Our results demonstrate that forest structure and the location of individual leaf measurements can have a significant effect on the model outcome. When scaling our results to the stand level at BRF, we find that simplifying assumptions regarding the variation in respiration rate and the temperature response of respiration with canopy height underestimate actual carbon loss if based on lower- or mid-canopy physiology. We overestimate the actual carbon loss if calculations are based on upper-canopy physiology. Furthermore, when the effects of the observed variation in respiration rate and its temperature response with canopy depth are taken into consideration, differences between the distributed and constant physiology model calculations are greatest at higher temperatures. In general, the difference between model calculations was minimized at BRF when the constant physiology model was based on the mid-canopy leaves. Although this proved to be the case in a mixed deciduous forest with three dominant species and a closed canopy, our conclusions are quite different for OFW, a temperate mixed rainforest dominated by a single conifer (D. cupressinum) and with much less defined canopy layering. At OFW, the constant physiology calculation based on upper-canopy leaves was not greatly different from the distributed model, as D. cupressinum represents almost 75% of total leaf area, and the open canopy structure means that differences between upper- and mid-canopy leaves are small.

SLA changes with canopy depth (Ellsworth & Reich 1993; Hollinger 1996), and N is related to respiration rate (Reich et al. 1996; Ryan et al. 1996; Reich et al. 1998; Tissue et al. 2002), so it should be possible to scale foliar respiration from leaf to canopy level using mass- or N-based measures. When we scaled from leaf to canopy respiration at BRF using Rmass rather than Rarea, the simplified constant-characteristics model calculations for the three canopy levels were similar to the calculation where the actual distribution of leaf characteristics was taken into account (a maximum deviation of −5·7% for the upper-canopy constant-characteristics calculation). However, this simplified scaling based on Rmass did little to improve the constant physiology calculations at OFW, as in this forest stand Rmass decreased with depth in the canopy. Therefore, while it may be possible to use simplifying assumptions regarding respiratory carbon loss in more complex models containing ecosystem physiology, some caution must be used when selecting representative leaves to generate empirical relationships between respiration and temperature. This has important implications for accurate modelling of respiratory carbon fluxes from forests, particularly for models that assume single temperature responses among species and with depth in canopies. Given the importance of respiration in influencing net carbon sequestration in forest communities, such calculations will be an important underpinning of our understanding of the ecology of forests in response to environmental change.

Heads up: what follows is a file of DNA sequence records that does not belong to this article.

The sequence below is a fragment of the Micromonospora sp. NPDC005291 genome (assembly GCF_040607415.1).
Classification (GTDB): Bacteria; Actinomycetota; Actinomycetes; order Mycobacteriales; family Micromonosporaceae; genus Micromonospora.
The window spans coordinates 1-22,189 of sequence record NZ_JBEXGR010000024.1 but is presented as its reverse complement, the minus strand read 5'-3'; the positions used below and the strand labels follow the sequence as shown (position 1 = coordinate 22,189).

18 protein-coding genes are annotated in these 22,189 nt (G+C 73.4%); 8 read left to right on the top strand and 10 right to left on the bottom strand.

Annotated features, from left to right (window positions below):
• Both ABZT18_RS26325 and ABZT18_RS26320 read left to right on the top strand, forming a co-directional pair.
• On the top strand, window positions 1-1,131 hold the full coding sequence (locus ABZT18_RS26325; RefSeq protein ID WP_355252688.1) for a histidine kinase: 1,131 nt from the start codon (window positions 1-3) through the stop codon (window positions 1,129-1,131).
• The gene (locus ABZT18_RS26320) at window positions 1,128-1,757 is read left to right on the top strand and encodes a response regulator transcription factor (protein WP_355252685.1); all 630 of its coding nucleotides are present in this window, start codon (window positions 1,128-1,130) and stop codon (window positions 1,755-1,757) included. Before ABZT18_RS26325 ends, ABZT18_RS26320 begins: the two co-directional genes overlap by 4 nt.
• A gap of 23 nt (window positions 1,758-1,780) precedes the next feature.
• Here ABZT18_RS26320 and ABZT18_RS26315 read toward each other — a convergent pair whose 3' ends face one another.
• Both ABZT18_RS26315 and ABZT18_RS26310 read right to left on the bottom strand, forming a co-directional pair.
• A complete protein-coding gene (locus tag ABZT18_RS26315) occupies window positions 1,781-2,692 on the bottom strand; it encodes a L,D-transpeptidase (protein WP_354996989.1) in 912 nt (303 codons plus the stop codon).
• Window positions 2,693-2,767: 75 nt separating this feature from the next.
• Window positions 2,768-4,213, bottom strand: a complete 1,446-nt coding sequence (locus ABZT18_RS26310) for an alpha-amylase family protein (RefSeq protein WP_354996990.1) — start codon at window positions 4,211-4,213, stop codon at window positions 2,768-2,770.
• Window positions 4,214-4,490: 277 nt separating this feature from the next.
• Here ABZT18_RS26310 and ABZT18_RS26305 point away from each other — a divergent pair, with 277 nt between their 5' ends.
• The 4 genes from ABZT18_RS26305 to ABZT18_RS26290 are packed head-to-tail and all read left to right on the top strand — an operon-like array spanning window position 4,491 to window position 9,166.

Acknowledgements

The authors gratefully acknowledge the A.W. Mellon Foundation for providing the principal financial support for this research, and the University of Canterbury Erskine Fund for travel support to M.H.T. We thank the Black Rock Forest Consortium for access to the BRF field sites and for providing seed funding, accommodation and logistical support. We are indebted to Timberlands West Coast Ltd for providing access to the OFW site and for logistical support in the construction of the canopy access tower. The excellent technical assistance of Ardis Thompson, Brent Wehner and Nicole Lauren is gratefully acknowledged. We also thank Ray Leuning for providing the modified Arrhenius function for temperature response analysis.